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State lawmakers continue to negotiate details of the 'Big Ugly'

ALBANY -- Few details emerged Wednesday of the "Big Ugly" agreement reached by state leaders this week and furious negotiations continued on major elements of it, including a property tax break.

Gov. Andrew M. Cuomo and the Senate's Republican majority said they were confident the deal reached Tuesday -- which included extending New York City rent control and the statewide property tax cap and providing $250 million to nonpublic schools -- would pass into law this week.

Assembly Speaker Carl Heastie, however, was more cautious and faced some opposition to the agreement in his conference. "It wasn't a deal . . . [Tuesday]," Heastie (D-Bronx) said Wednesday afternoon, "it was a framework."

He said the agreement was on track, "but like they say, the hell is always in the details."

Heastie met with Cuomo for more than an hour Wednesday evening. "Nothing is closed down," Heastie said. He wouldn't comment further.

Several senior legislative members and staff, however, said they saw no major obstacles to a final deal.

By evening, none of the bills from the agreement were in final form or voted into law. The Assembly had already planned to be in session to vote on the measures Thursday, while the Senate had hoped to end its business around midnight last night.

Details of the promised $1.3 billion property tax cut were unknown even to lawmakers more than 24 hours after the agreement was announced in a televised news conference Tuesday. When pressed at the time to estimate a typical tax break to taxpayers, Gov. Andrew M. Cuomo and legislative leaders would only say a taxpayer would see "hundreds" of dollars in relief.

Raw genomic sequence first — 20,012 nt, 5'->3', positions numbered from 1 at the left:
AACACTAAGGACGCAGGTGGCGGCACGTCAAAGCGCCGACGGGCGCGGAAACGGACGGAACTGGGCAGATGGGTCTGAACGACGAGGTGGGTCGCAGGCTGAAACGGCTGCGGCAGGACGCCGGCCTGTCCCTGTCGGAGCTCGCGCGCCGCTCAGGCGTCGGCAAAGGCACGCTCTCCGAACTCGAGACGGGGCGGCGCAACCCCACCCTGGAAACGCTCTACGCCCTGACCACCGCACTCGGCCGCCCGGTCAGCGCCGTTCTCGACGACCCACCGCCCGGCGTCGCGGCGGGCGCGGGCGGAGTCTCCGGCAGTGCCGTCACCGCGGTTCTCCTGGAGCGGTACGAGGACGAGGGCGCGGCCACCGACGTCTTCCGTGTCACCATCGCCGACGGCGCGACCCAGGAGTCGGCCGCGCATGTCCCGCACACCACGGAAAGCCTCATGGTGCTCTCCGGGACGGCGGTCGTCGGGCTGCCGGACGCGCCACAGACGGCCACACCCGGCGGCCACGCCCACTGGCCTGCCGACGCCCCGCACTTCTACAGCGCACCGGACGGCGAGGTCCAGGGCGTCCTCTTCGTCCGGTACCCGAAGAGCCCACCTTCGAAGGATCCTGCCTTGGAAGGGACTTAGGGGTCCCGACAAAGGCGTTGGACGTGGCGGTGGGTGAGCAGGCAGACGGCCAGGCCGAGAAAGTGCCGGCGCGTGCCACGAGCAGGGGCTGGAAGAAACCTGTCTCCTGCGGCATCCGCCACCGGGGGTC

Wednesday, negotiations were aimed at meshing Cuomo's concept for a "circuit breaker" on the tax break to the tax rebate check plan that has been championed by Senate Republicans. No details were released.

Lawmakers said about 25 percent of the tax break was likely to go to Long Island homeowners, who pay some of the nation's highest property taxes.

Cuomo's "circuit breaker" would likely direct much of the tax break to lower-income households making under $70,000 annually and end the break for those earning much higher amounts, likely at a household income of $200,000 or more, according to those briefed on talks.

"It certainly is better than the plan the Senate originally floated that would try to get a little bit of money to everybody," said Ronald Deutsch, executive director of the labor-backed Fiscal Policy Institute.

One element of the deal announced Tuesday appeared to be less substantial than leaders portrayed.

Cuomo, who had campaigned last year with promises to lift the cap on charter schools, announced Tuesday that the deal would include 50 more slots upstate and 150 more charters in New York City. The details, however, show no net gain in charter schools, but a re-use of un-issued and expired charters approved in past years and the transfer of some upstate slots to New York City.

Meanwhile, an effort to legalize mixed-martial arts bouts in New York still had a fighting chance going in the extra week of the legislative session.

Assembly Majority Leader Joseph Morelle (D-Irondequoit), who is sponsoring the bill, said Wednesday that he was still trying to firm up the 76 Democratic votes needed for passage in the Assembly before the bill is allowed to the floor for a vote.

Cuomo is expected to sign the Senate-approved bill into law if the Assembly passes it.

With Yancey Roy

State & Region